This combined analysis of the level of (de)centralization of platform features provides information on emancipation capabilities in a more granular way than a market-based qualification of platforms, based on the nature of ownership or business models only.
The five selected features of the proposed typology are: ownership of means of production, technical architecture/design, social organization/governance of work patterns, ownership of the peer-produced resource, and value of the output.
URL : Towards a (De)centralization-Based Typology of Peer Production
Alternative location : http://triplec.at/index.php/tripleC/article/view/728
Cet article relate le déroulement de l’expérimentation d’un dispositif d’évaluation ouverte par les pairs et de commentaire ouvert, pour des propositions d’articles à la revue en sciences de l’environnement VertigO, publication scientifique électronique en accès libre.
Si cette expérimentation ne s’est pas déroulée sur un temps assez long (4 mois) et un corpus assez étendu (10 manuscrits) pour en tirer des conclusions quantitatives fermes, elle expose néanmoins des pistes et des réflexions concrètes sur les potentialités et les limites de l’ouverture des processus d’évaluation – au sens large – pour la publication scientifique.
Se basant sur l’exemplarité de l’expérience et une observation participante en tant que secrétaire de rédaction consacré à l’évaluation ouverte, l’article propose finalement la modélisation du prototype expérimenté. Ce modèle, surnommé OPRISM, pourrait être utilisé dans d’autres cadres éditoriaux pour les sciences humaines et sociales.
URL : https://hal-paris1.archives-ouvertes.fr/hal-01283582v1
We apply a novel mistake index to assess trends in the proportion of corrections published between 1993 and 2014 in Nature, Science and PNAS. The index revealed a progressive increase in the proportion of corrections published in these three high-quality journals.
The index appears to be independent of the journal impact factor or the number of items published, as suggested by a comparative analyses among 16 top scientific journals of different impact factors and disciplines. A more detailed analysis suggests that the trend in the time-to-correction increased significantly over time and also differed among journals (Nature 233 days; Science 136 days; PNAS 232 days).
A detailed review of 1,428 errors showed that 60% of corrections were related to figures, authors, references or results. According to the three categories established, 34.7% of the corrections were considered mild, 47.7% moderate and 17.6% severe, also differing among journals. Errors occurring during the printing process were responsible for 5% of corrections in Nature, 3% in Science and 18% in PNAS.
The measurement of the temporal trends in the quality of scientific manuscripts can assist editors and reviewers in identifying the most common mistakes, increasing the rigor of peer-review and improving the quality of published scientific manuscripts.
URL : Improving the peer-review process and editorial quality: key errors escaping the review and editorial process in top scientific journals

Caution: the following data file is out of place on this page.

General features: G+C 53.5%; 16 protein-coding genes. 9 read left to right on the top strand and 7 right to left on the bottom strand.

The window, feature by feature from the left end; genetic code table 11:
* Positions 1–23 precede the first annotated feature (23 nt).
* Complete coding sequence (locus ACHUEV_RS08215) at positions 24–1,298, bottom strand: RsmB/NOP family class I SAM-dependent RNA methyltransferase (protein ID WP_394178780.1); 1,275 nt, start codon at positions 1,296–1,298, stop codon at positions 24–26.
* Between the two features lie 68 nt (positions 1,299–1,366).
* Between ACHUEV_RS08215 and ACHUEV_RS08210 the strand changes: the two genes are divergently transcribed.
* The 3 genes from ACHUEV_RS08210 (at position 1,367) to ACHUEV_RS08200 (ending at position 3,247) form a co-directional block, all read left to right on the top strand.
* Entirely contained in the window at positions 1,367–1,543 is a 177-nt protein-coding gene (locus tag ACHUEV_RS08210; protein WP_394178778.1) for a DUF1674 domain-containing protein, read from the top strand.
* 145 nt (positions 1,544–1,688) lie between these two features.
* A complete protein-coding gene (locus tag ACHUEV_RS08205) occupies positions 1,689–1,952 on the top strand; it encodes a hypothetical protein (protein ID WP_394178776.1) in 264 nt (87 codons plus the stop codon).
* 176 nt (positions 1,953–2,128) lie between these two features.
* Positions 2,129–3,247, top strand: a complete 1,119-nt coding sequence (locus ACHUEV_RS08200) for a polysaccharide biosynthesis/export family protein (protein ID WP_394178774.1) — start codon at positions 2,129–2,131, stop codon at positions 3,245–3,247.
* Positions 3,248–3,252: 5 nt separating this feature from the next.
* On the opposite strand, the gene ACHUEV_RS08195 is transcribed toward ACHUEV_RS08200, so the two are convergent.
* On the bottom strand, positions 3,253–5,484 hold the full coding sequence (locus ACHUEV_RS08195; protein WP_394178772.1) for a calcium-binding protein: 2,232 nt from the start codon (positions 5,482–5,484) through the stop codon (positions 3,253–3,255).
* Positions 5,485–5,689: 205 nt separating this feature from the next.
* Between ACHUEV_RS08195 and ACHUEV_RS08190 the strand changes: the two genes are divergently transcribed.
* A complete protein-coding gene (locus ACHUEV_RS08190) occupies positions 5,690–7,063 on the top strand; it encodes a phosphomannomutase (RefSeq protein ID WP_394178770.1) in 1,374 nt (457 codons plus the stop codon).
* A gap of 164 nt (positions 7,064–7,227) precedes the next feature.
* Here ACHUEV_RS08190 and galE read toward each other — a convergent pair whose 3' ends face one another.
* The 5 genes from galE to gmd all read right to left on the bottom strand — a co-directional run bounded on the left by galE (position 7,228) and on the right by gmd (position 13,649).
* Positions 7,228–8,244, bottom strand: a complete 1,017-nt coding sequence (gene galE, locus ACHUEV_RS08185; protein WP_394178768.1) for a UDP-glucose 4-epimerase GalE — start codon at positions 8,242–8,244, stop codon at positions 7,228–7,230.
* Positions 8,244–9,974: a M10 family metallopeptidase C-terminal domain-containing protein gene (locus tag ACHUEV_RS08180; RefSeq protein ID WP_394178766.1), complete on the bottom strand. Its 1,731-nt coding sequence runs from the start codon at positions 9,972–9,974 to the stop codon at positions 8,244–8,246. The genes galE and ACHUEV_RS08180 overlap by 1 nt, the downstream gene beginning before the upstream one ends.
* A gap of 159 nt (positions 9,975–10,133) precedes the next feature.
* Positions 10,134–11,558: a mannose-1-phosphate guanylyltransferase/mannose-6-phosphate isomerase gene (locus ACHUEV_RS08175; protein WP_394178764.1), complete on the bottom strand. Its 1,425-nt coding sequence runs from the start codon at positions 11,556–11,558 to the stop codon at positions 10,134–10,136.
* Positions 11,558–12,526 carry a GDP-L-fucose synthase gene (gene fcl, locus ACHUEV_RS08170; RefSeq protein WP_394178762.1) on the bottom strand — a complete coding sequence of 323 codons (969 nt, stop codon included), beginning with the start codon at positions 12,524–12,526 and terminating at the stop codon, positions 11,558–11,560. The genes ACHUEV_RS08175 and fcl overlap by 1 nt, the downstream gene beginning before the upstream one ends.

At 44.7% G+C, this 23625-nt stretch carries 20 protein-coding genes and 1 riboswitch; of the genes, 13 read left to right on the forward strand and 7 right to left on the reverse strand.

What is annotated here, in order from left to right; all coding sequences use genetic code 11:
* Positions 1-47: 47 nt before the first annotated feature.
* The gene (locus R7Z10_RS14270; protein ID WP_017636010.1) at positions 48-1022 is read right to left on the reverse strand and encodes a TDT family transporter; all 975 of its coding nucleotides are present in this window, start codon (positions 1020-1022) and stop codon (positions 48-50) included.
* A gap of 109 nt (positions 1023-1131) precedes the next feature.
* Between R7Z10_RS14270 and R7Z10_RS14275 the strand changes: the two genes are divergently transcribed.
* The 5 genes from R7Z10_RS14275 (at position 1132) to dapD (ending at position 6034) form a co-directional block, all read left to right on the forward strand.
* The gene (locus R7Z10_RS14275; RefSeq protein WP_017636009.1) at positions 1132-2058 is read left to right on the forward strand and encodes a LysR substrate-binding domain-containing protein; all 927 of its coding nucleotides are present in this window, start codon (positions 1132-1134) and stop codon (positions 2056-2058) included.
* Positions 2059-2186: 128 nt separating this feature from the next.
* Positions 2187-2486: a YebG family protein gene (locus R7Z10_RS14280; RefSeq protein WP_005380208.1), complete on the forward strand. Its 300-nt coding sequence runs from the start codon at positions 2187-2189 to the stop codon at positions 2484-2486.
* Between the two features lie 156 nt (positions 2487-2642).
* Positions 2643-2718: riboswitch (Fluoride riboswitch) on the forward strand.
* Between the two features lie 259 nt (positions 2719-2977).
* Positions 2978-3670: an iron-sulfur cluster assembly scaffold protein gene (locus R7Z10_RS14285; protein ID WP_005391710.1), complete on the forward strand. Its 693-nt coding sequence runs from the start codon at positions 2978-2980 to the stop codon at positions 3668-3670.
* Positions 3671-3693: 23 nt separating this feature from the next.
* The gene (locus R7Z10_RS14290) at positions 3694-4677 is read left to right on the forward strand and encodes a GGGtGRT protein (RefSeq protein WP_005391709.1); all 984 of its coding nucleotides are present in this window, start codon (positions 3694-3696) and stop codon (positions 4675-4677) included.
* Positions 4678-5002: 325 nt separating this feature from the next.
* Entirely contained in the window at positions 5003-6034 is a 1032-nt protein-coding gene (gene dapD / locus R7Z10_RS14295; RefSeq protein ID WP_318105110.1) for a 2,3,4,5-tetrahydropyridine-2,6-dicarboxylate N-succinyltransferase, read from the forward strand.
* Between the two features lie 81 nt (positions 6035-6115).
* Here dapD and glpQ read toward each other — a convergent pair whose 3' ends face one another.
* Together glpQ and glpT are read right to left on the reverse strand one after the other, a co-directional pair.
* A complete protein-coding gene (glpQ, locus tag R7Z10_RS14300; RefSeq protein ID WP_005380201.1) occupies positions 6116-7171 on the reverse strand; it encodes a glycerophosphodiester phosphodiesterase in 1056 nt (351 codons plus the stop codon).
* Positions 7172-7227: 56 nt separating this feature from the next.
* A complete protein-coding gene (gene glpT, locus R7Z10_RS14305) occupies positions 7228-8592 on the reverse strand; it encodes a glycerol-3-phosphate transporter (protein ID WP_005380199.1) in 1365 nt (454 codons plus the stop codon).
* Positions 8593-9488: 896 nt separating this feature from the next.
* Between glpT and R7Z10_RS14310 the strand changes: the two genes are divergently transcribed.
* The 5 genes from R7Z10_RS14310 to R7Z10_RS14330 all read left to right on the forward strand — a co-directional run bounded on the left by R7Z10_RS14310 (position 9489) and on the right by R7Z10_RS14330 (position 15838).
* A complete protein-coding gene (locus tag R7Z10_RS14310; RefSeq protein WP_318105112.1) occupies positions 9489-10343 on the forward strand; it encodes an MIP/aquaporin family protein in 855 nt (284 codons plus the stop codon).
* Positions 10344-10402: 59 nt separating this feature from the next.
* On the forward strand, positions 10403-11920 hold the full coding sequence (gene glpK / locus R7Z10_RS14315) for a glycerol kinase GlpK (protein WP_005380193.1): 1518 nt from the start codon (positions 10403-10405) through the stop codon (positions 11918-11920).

DOI : https://doi.org/10.7717/peerj.1670
Recent controversies highlighting substandard peer review in Open Access (OA) and traditional (subscription) journals have increased the need for authors, funders, publishers, and institutions to assure quality of peer-review in academic journals. I propose that transparency of the peer-review process may be seen as an indicator of the quality of peer-review, and develop and validate a tool enabling different stakeholders to assess transparency of the peer-review process.
Methods and Findings
Based on editorial guidelines and best practices, I developed a 14-item tool to rate transparency of the peer-review process on the basis of journals’ websites. In Study 1, a random sample of 231 authors of papers in 92 subscription journals in different fields rated transparency of the journals that published their work. Authors’ ratings of the transparency were positively associated with quality of the peer-review process but unrelated to journal’s impact factors.
In Study 2, 20 experts on OA publishing assessed the transparency of established (non-OA) journals, OA journals categorized as being published by potential predatory publishers, and journals from the Directory of Open Access Journals (DOAJ). Results show high reliability across items (α = .91) and sufficient reliability across raters. Ratings differentiated the three types of journals well.
In Study 3, academic librarians rated a random sample of 140 DOAJ journals and another 54 journals that had received a hoax paper written by Bohannon to test peer-review quality. Journals with higher transparency ratings were less likely to accept the flawed paper and showed higher impact as measured by the h5 index from Google Scholar.
The tool to assess transparency of the peer-review process at academic journals shows promising reliability and validity. The transparency of the peer-review process can be seen as an indicator of peer-review quality allowing the tool to be used to predict academic quality in new journals.
URL : Peer Review Quality and Transparency of the Peer-Review Process in Open Access and Subscription Journals